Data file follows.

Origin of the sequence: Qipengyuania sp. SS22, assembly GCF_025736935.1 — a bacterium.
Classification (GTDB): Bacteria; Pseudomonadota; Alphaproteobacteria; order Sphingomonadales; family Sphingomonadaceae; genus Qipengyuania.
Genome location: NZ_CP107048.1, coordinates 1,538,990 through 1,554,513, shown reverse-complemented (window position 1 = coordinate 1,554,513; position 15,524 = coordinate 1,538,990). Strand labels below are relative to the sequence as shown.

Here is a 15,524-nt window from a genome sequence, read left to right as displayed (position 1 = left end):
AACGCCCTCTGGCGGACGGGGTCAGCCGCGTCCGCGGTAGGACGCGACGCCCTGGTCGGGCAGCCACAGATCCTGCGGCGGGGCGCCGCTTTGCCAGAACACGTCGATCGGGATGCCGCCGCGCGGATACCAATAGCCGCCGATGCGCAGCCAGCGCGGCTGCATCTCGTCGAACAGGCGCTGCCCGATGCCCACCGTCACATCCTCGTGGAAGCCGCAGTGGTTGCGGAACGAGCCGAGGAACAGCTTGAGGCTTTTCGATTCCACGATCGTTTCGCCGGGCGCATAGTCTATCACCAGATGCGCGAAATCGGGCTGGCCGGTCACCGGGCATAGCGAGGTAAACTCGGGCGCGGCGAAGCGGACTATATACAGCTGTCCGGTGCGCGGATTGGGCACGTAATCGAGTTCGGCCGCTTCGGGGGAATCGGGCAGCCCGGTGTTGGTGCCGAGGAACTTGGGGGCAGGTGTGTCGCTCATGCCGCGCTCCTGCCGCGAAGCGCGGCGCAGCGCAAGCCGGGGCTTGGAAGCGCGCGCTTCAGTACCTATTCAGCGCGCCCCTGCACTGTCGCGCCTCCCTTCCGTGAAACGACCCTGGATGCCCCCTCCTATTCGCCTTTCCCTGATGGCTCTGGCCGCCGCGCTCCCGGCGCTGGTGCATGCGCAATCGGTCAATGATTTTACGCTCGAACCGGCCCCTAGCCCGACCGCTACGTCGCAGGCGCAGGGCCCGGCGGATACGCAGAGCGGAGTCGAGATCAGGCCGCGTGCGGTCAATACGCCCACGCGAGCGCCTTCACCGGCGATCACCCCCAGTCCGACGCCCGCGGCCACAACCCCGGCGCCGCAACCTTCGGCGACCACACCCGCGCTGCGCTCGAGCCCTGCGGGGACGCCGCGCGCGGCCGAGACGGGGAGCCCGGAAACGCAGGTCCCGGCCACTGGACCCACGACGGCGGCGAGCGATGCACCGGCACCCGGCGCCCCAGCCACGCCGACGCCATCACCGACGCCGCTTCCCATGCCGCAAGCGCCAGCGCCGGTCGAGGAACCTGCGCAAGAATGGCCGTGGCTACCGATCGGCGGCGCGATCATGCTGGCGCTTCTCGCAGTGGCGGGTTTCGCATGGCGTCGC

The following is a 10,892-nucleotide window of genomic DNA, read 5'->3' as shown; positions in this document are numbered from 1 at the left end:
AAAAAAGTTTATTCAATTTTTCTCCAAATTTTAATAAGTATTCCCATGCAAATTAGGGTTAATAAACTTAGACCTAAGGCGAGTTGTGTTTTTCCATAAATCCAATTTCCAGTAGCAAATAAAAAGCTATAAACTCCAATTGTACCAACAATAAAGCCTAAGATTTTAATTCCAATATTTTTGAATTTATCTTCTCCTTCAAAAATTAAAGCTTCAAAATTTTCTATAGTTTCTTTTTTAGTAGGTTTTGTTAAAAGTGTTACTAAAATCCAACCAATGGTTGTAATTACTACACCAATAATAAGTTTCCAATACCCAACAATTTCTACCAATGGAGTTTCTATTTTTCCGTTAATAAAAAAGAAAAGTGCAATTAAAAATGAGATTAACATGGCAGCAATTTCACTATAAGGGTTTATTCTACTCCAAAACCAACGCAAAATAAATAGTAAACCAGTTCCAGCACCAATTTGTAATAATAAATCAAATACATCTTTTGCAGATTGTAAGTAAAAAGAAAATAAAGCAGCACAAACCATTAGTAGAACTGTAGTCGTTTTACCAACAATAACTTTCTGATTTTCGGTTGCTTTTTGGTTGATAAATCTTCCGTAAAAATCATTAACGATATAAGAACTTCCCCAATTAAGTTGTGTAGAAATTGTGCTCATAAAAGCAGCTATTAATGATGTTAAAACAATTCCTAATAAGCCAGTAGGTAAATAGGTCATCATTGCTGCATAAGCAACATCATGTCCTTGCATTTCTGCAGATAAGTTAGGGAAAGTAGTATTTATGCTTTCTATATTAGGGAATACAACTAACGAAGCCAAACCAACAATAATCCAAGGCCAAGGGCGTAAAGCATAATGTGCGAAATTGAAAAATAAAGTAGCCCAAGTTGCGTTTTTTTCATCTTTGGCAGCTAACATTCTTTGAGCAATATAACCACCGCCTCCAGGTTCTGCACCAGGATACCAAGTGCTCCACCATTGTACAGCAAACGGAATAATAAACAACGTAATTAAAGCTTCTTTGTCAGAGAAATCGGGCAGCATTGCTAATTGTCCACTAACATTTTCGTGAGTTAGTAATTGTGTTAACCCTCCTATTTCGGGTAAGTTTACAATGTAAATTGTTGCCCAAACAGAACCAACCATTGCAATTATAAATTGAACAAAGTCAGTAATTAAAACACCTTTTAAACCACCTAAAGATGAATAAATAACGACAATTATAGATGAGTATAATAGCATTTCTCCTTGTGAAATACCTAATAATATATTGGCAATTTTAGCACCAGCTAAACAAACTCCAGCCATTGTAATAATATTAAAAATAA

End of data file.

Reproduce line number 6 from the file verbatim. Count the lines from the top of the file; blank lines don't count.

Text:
The following is a 10,892-nucleotide window of genomic DNA, read 5'->3' as shown; positions in this document are numbered from 1 at the left end: